- The Crown Plaza Hotel: extension and upgrading works are foreseen; restaurant owned by the hotel currently in the Basin area, within the property will be relocated in the Heritage Village. The beginning of the works is scheduled for Spring 2017;
- The Heritage Village: conceived as a community-based tourism model, this project foresees to move commercial activities from the PAP to the planned buffer zone, in order to reduce the pressure on the property. An Environmental Impact Assessment (EIA) has been carried out to define its location, and sustainable design principles and materials have been identified. The village would be connected to the property through the Back Road.
Analysis and Conclusion by World Heritage Centre and the Advisory Bodies in 2017
On 22 April 2017, the Petra National Trust contacted the World Heritage Centre to raise a number of issues in relation to the conservation of the property. It underlined the decision of PDTRA to modify land-use regulation to favour development around the property. It also pointed out the pressure generated by current or planned projects, including those related to tourism.
The finalization and adoption of the management plan of the property is a top priority. Although regulatory measures are activated, additional details about what they stipulate would be useful.
The projects presented in the report are at an advanced level of development, either from the concept or design point of view, while the boundaries of the planned buffer zone have not yet been finalized; the maps provided in the report do not indicate the boundaries of the property and clarifications would be required.
As regards risk management, the work pursued at the Siq is important; the involvement of members of the local communities in the project is a positive element; however, it would be also useful to extend risk-preparedness studies and measures, notably landslide risks, to other areas of the property.
Concerning the Petra museum, the State Party did not follow the request of the Committee to have the final architectural drawings submitted to the World Heritage Centre prior to the start of the works.
The State Party did not provide detailed information on the achieved works at the Petra Back Road that would highlight the compliance of the works with the protection of archaeological remains and of the environment. It appears from the report that apart from becoming an exit from the PAP, the Petra Back Road will also connect the site to a number of projects in the buffer zone and notably the Heritage Village with the possibility of becoming a major component in the development process of Petra’s territory; such a potential impact should be assessed.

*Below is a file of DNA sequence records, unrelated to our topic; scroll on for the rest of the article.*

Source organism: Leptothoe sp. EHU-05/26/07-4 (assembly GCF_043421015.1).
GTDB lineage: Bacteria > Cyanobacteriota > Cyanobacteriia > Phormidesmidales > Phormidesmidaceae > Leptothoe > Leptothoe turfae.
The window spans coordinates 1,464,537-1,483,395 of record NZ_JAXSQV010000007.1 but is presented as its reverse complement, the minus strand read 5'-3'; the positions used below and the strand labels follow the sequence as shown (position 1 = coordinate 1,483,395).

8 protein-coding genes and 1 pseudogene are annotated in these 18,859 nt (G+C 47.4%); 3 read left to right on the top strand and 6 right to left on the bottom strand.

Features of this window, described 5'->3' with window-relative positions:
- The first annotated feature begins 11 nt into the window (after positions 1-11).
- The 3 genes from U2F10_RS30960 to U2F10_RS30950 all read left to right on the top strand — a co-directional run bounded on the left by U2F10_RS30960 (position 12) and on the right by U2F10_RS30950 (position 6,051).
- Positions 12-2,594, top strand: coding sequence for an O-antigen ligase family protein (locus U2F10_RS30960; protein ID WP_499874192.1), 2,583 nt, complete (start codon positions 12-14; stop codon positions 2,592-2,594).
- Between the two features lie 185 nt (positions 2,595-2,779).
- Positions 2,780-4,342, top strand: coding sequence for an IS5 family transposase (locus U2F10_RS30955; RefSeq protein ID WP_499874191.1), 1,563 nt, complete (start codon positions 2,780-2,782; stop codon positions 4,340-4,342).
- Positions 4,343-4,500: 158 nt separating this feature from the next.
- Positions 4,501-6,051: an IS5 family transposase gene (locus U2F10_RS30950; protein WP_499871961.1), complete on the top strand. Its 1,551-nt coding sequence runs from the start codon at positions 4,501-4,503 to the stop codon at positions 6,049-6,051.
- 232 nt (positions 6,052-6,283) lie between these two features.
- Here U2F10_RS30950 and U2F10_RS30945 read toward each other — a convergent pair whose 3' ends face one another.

The initiative to establish a Natural Protected Area in Petra is relevant and it supports the protection of the property. However, the comprehensive scientific study annexed to the report does not provide enough details on how the link between this new area and the PAP is defined. It is recommended that cultural and natural attributes not be separated when considering the protection and management of the site of Petra, beyond the boundaries of the World Heritage property whose Outstanding Universal Value (OUV) relies also on an exceptional natural setting.
The justification of the Crown Plaza Hotel extension an upgrade is presented as a major employment opportunity for local communities and a substantial contribution to the conservation of the property since it foresees to relocate the restaurant owned by the hotel from the Basin area to the Heritage Village. However, as the previous draft of the minor boundary modification transmitted by the State Party had foreseen the area of the Crown Plaza Hotel as being a no-construction zone, the extension of this project is very preoccupying in terms of urban encroachment and density of land use. There is an urgent need for clarity in the defined urban planning of the setting of the property, including its zoning.
The EIA of the Heritage Village project did not include a Heritage Impact Assessment (HIA). The archaeological soundings carried out are not enough to measure the impact on the heritage of the area to be selected for the implementation of this project.
The Eco-lodge project is presented as best practice in terms of design but it is not clear whether and how the design criteria apply to the context of Petra. Moreover, the conceptual and preliminary designs would need to be examined in accordance with Paragraph 172 of the Operational Guidelines. This project also raises a number of questions as regards its impact on the property and its connection to the other development projects, which are foreseen in the buffer zone as well. The potential impact of such a project is not only physical, on the land where it will be located, but has other aspects at the level of the territory of Petra in general.